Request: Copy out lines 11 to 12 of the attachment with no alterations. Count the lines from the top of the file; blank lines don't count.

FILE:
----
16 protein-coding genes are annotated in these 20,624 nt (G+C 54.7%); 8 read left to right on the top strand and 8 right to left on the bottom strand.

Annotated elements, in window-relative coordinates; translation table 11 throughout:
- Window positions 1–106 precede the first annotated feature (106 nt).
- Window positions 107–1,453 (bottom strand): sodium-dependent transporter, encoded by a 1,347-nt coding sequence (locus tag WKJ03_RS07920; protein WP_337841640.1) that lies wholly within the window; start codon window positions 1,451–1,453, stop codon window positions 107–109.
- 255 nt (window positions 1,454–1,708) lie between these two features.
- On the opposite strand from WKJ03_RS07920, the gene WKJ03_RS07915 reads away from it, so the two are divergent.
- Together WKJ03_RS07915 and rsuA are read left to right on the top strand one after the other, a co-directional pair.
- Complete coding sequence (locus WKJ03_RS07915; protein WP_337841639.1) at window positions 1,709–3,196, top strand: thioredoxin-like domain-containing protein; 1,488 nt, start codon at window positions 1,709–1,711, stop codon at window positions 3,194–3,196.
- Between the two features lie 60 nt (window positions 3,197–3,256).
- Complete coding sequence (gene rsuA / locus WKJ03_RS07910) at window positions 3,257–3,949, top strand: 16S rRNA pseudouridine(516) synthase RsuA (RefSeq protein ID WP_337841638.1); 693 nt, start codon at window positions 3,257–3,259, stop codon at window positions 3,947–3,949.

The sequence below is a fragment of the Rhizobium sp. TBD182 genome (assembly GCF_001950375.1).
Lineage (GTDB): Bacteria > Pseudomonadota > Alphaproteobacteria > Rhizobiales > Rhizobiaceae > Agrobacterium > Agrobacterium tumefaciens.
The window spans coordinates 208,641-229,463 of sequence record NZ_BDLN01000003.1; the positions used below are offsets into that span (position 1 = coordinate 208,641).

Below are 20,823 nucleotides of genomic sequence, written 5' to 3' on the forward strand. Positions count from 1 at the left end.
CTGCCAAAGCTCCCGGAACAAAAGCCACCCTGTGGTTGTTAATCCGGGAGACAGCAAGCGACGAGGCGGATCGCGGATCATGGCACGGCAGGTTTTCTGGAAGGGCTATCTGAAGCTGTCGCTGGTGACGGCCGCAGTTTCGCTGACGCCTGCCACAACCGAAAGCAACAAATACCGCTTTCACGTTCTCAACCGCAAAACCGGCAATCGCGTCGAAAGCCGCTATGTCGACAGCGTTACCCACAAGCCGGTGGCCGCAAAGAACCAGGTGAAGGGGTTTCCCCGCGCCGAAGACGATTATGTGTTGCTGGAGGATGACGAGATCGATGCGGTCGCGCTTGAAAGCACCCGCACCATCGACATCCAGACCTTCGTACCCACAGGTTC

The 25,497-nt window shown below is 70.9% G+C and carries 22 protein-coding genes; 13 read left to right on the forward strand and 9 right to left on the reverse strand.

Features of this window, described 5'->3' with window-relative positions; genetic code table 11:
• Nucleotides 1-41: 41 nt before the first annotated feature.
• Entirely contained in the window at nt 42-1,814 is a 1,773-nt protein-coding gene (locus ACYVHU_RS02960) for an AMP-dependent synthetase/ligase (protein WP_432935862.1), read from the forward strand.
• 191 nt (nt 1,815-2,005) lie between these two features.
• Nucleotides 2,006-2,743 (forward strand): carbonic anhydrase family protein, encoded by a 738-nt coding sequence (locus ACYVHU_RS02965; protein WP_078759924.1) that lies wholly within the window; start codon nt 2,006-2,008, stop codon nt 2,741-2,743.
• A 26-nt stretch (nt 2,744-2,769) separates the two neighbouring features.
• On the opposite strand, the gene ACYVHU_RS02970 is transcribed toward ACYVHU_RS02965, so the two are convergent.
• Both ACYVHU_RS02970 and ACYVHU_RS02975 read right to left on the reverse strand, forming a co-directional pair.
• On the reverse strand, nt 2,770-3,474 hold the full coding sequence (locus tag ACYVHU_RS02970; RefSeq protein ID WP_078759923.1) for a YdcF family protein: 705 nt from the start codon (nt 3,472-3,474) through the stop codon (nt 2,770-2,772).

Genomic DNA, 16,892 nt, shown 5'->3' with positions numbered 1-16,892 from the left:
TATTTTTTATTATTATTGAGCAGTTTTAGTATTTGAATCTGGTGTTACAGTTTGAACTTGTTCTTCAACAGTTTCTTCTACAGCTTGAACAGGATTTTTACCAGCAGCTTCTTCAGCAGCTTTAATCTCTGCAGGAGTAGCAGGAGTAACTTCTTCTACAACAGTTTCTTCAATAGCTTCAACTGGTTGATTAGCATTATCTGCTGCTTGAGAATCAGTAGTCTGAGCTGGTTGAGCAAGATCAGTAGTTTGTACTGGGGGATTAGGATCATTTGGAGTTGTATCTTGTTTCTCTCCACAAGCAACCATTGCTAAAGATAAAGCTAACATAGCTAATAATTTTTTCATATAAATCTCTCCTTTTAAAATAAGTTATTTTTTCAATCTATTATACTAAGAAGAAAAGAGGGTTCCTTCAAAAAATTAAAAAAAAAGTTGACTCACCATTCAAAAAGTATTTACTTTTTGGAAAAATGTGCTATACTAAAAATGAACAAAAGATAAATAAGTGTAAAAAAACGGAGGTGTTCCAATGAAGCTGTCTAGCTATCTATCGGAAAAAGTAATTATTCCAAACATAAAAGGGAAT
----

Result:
The sequence below is a fragment of the Rhizobium sp. TBD182 genome (assembly GCF_001950375.1).
Lineage (GTDB): Bacteria > Pseudomonadota > Alphaproteobacteria > Rhizobiales > Rhizobiaceae > Agrobacterium > Agrobacterium tumefaciens.